When it comes to midterm elections, voter enthusiasm is everything. Relative to presidential years, midterm turnout is depressed. Without the hype of a presidential battle, the only people you can really rely on to hit the polls are the party faithful; those folks who'll turn out rain or shine. If you give them a reason, that is.
Now that health-care reform has passed, the Democratic rank and file have that reason. While conservatives have been riled up since Obama set foot in the Oval Office, the enthusiasm that carried Obama there steadily dwindled, along with Obama's approval ratings. But early signs are that the passage of health reform has altered that dynamic. A new Washington Post poll found that 76 percent of registered voters who lean Democrat are enthusiastic about voting for them in the midterms, compared with 75 percent of Republicans. For all the talk this year of the enthusiasm gap between Democrats and Republicans, the gulf appears to have evaporated. Midterms are nearly always a referendum on the incumbent party, so that's huge news for Democrats.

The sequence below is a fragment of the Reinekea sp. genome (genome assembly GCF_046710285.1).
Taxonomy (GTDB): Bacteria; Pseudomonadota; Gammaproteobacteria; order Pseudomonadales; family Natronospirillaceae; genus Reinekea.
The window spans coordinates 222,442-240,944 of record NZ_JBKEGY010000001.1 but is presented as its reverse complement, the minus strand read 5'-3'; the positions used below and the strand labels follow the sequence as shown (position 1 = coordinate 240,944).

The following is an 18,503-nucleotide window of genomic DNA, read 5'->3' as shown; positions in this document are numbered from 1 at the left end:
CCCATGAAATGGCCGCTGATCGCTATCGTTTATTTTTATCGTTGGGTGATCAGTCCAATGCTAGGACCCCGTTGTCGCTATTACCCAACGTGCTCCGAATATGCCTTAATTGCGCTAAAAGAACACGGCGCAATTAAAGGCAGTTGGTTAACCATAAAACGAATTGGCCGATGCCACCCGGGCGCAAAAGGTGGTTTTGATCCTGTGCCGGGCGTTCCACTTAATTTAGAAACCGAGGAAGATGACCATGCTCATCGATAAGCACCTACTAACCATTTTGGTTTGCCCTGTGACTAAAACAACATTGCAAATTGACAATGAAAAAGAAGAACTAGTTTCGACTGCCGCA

Health reform, it turns out, was not the political Armageddon Republicans made it out to be. According to the poll, Pelosi and Reid have emerged from the fight without significant bruising. In fact, it seems to have even buoyed Pelosi's favorability ratings with liberals.
One of the biggest pieces of good news for Democrats is buried in the cross tabs. When asked if it would be a "good thing" if control of Congress switched from Democrats to Republicans this year, 36 percent of registered voters said yes, 34 percent said it would be a bad thing, and 29 percent said it didn't really matter to them. While that mightn't look like good news per se, the comparison to 2006, where Democrats won in a landslide and assumed control on Congress, is telling. When asked in October of that year if Congress switching to Democratic control would be a good thing, 47 percent of voters agreed while only 23 percent thought it would be a bad thing.
Democrats will surely lose seats this fall. But Pelosi can afford to lose a few. In fact she can lose 30 and still keep her gavel. Similarly, Harry Reid, if he manages to hold on to his own seat (a questionable proposition right now), can lose eight seats before he has to worry. Of course, either of those scenarios would be troublesome for Obama's agenda. But they're certainly not a political End of Days. If these numbers are any indication, Democrat losses will be far from devastating.
That said, anything can happen. Democrats can still royally screw up. I wouldn't be placing bets just yet.